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L. G. v. Brock

United States District Court, D. South Carolina, Florence Division

January 11, 2019

L.G., as the parent and natural guardian of JANE DOE, a minor, Plaintiff,
v.
CARRIE BROCK, MACK BURGESS, HESTER GADSDEN, and WILLIAMSBURG COUNTY SCHOOL DISTRICT, Defendants.

          Matthew T. Douglas Attorneys for Plaintiff.

          Vernie L. Williams Attorneys for Defendants.

          CONSENT ORDER

          R. BRYAN HARWELL, JADGE.

         This matter is before the Court following a teleconference between the parties and the Court regarding Defendants' failure to timely answer and respond to Plaintiff's discovery requests.

         I. FACTUAL AND PROCEDURAL BACKGROUND

         This is a Title IX and 1983 action arising from alleged student on student sexual harassment and discrimination. On August 17, 2018, Plaintiff served the Defendants with Plaintiff's First Set of Interrogatories and Plaintiff's First Set of Requests for Production. Following several consultations between the parties, Plaintiff's counsel contacted the Court to schedule an informal telephone conference to address the outstanding discovery issues consistent with this Court's requirement that the parties engage in an informal teleconference with the Court prior to the filing of a discovery motion. On November 2, 2018, the informal conference was held which resulted in the Court entering a Text Entry (Dkt. No. 19) which stated, in part, that the “call concluded with Defendants agreeing to produce the requested discovery by November 17, 2018.”

         On November 28, 2018, the Defendants electronically forwarded Plaintiff's counsel some, but not all, responsive documents. As of the date of this order, the Defendants have not served the Plaintiff with any formal Responses to Plaintiff's First Set of Requests for Production nor any answers to Plaintiff's First Set of Interrogatories.

         On January 4, 2019, the Court held another informal teleconference call with the parties' counsel regarding Plaintiff's still-outstanding discovery requests. In response thereto, the Court filed a Text Entry (Dkt. No. 22) which states, in part, as follows, “The Court suggested the parties attempt to reach a consent order to resolve the discovery-related delays/issues, and that consent order could provide for an appropriate sanction for noncompliance….If the parties cannot reach an agreement on a consent order, Plaintiff may file an appropriate motion.” This order comes in response to the parties' consultation.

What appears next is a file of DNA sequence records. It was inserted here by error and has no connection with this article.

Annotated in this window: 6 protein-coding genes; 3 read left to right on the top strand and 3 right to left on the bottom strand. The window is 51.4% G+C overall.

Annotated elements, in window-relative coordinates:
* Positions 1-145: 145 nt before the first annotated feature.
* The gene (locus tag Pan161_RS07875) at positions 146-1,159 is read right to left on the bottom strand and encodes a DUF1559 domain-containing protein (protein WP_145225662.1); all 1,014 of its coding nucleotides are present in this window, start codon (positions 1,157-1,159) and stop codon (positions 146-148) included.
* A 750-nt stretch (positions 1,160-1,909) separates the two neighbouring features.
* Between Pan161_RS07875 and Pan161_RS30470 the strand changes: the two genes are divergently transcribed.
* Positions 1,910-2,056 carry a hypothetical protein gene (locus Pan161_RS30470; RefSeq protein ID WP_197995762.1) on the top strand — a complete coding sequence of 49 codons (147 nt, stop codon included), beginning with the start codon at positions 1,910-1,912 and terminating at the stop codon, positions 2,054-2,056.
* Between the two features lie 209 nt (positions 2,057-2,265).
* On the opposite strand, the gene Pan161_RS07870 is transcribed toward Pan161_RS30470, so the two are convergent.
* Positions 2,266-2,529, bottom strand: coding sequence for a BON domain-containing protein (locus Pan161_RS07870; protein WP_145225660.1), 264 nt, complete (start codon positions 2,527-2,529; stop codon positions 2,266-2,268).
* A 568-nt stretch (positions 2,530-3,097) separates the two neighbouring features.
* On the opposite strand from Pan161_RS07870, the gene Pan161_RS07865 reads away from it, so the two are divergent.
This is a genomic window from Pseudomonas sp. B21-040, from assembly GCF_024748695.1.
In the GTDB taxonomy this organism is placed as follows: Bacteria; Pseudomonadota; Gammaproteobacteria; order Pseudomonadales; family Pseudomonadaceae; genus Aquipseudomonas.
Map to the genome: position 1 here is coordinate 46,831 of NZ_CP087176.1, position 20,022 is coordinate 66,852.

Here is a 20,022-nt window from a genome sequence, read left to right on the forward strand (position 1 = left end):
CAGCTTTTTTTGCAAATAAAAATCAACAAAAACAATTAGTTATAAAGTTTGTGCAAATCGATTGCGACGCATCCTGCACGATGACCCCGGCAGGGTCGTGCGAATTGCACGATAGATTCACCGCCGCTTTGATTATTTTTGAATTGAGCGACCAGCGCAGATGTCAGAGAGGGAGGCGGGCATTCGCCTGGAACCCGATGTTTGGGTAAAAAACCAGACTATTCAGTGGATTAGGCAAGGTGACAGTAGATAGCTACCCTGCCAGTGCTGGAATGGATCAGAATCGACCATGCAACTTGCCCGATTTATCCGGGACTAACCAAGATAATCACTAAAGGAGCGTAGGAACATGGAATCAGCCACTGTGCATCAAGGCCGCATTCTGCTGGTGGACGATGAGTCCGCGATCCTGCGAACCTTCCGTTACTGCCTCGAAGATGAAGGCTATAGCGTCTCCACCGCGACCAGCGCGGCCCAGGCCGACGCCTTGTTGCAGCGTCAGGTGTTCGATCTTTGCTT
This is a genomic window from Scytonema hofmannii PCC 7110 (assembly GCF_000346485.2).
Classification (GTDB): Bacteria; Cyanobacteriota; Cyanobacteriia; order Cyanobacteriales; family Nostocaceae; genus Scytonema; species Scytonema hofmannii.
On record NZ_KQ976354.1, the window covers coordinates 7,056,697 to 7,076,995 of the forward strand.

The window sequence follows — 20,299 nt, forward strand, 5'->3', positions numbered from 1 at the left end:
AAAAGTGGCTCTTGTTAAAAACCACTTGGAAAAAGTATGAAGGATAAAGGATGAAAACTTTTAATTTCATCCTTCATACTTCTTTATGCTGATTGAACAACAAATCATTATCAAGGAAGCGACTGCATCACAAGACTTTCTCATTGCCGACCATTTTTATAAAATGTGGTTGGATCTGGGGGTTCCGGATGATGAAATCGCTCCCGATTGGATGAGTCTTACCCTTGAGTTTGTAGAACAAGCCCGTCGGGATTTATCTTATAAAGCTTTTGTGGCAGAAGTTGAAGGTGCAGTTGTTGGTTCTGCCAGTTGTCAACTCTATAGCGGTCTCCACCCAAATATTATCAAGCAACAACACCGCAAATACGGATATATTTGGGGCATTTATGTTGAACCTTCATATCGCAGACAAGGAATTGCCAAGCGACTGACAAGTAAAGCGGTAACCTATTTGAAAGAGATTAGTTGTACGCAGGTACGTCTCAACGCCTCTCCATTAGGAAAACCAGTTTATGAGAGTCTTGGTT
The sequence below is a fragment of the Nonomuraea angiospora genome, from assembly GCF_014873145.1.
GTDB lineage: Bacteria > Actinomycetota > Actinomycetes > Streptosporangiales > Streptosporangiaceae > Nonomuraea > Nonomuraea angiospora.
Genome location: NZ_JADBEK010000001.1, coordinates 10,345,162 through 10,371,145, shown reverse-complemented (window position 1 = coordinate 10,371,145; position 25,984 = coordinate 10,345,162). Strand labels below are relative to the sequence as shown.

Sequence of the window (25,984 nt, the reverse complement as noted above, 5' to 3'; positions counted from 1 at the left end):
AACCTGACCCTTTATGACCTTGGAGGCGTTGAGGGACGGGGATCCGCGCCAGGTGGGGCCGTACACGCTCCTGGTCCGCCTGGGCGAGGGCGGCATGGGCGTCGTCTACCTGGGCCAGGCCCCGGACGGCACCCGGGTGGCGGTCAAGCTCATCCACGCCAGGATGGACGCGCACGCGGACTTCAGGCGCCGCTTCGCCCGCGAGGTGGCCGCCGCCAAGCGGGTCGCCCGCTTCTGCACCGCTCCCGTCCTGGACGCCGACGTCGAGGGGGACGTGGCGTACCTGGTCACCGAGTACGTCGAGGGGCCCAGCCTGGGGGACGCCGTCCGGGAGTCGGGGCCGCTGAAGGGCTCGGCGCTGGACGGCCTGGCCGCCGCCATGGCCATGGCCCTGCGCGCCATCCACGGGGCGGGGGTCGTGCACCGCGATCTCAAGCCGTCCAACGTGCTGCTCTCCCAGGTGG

II. LEGAL STANDARD

         Fed. R. Civ. P. 37 (“Rule 37”) permits the district court to enter orders compelling discovery and to impose an array of sanctions for the failure to comply with such orders. Fed.R.Civ.P. 37(b)(2)(A). Rule 37(b)(2)(A) governs the appropriate sanctions for failure to obey a discovery order, stating in pertinent part: “If a party...fails to obey an order to provide or permit discovery...the court...may issue further just orders...[including]... dismissing the action or proceeding in whole or in part; rendering a default judgment against the disobedient party; or treating as contempt of court the failure to obey any order....” Fed.R.Civ.P. 37(b)(2)(A). “In exercising its discretion to select sanctions appropriate to the particular violation, however, the district court should consider four factors: (1) whether the noncomplying party acted in bad faith; (2) the amount of prejudice his noncompliance caused his adversary, which necessarily includes an inquiry into the materiality of the evidence he failed to produce; (3) the need for deterrence of the particular sort of noncompliance; and (4) the effectiveness of less drastic sanctions.” McKenna v. Sovran Bank NA, 836 F.2d 546, 1987 WL 30159, at *3 (4th Cir. 1987) (citations omitted). “A district court must consider all of these factors; however, no one factor is dispositive.” Elmore v. City of Greenwood, C/A No. 3:13-cv-01755-TLW-KDW, 2015 WL 3868068, at *7 (D.S.C. June 23, 2015) (quoting Cox v. Deal, No. CIV. 2:09-CV-2715, 2011 WL 3418397, at *5 (D.S.C. Aug. 3, 2011)).

         “In considering what sanctions are appropriate, the court must focus on determining a sanction that fits the case at hand, considering the potential harm to the party seeking discovery and the conduct of the non-producing party.” Ashmore v. Allied Energy, Inc., No. 8:14-CV-00227-JMC, 2016 WL 2898007, at *3 (D.S.C. May 18, 2016) (quoting Taylor v. Specialty Mktg., Inc., No. 91-3053, 1993 WL 21080, at *2 (4th Cir. Feb. 2, 1993)).

         III. ANALYSIS

         The Defendants have agreed to serve the Plaintiff with full and complete Answers to Interrogatories and Responses to Requests for Production on or before January 21, 2019. In the event the Defendants fail to meet this deadline, the Defendants shall be imposed sanctions that shall include the following: (i) attorney's fees and costs related to the Defendants' failure to timely produce discovery responses and (ii) any other sanction deemed appropriate by the Court under the circumstances.

         After considering the four pertinent factors and determining a sanction that fits the case at hand in connection with the undisputed procedural background giving rise to this matter, this Court finds that the sanctions set forth above are reasonable, appropriate and necessary in the event the Defendants fail to meet the January 21, 2019 deadline. This order does not preclude the Plaintiff from ...


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